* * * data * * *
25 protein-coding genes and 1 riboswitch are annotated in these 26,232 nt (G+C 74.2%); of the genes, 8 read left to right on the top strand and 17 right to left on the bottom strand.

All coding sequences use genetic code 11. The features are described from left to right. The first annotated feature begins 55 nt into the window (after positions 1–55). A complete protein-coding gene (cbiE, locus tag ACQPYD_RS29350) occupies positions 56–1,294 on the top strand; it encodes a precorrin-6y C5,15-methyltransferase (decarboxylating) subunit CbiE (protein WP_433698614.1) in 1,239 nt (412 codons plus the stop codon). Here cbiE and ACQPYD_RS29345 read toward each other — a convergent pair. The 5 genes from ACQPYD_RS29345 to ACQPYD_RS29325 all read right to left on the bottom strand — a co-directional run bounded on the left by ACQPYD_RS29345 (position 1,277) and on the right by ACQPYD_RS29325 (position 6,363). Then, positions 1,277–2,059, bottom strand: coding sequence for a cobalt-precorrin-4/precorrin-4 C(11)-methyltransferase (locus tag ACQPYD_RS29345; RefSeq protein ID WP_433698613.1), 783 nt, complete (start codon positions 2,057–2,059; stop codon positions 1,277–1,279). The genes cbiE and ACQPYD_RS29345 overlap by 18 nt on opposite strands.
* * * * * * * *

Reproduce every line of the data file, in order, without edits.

25 protein-coding genes and 1 riboswitch are annotated in these 26,232 nt (G+C 74.2%); of the genes, 8 read left to right on the top strand and 17 right to left on the bottom strand.

All coding sequences use genetic code 11. The features are described from left to right. The first annotated feature begins 55 nt into the window (after positions 1–55). A complete protein-coding gene (cbiE, locus tag ACQPYD_RS29350) occupies positions 56–1,294 on the top strand; it encodes a precorrin-6y C5,15-methyltransferase (decarboxylating) subunit CbiE (protein WP_433698614.1) in 1,239 nt (412 codons plus the stop codon). Here cbiE and ACQPYD_RS29345 read toward each other — a convergent pair. The 5 genes from ACQPYD_RS29345 to ACQPYD_RS29325 all read right to left on the bottom strand — a co-directional run bounded on the left by ACQPYD_RS29345 (position 1,277) and on the right by ACQPYD_RS29325 (position 6,363). Then, positions 1,277–2,059, bottom strand: coding sequence for a cobalt-precorrin-4/precorrin-4 C(11)-methyltransferase (locus tag ACQPYD_RS29345; RefSeq protein ID WP_433698613.1), 783 nt, complete (start codon positions 2,057–2,059; stop codon positions 1,277–1,279). The genes cbiE and ACQPYD_RS29345 overlap by 18 nt on opposite strands.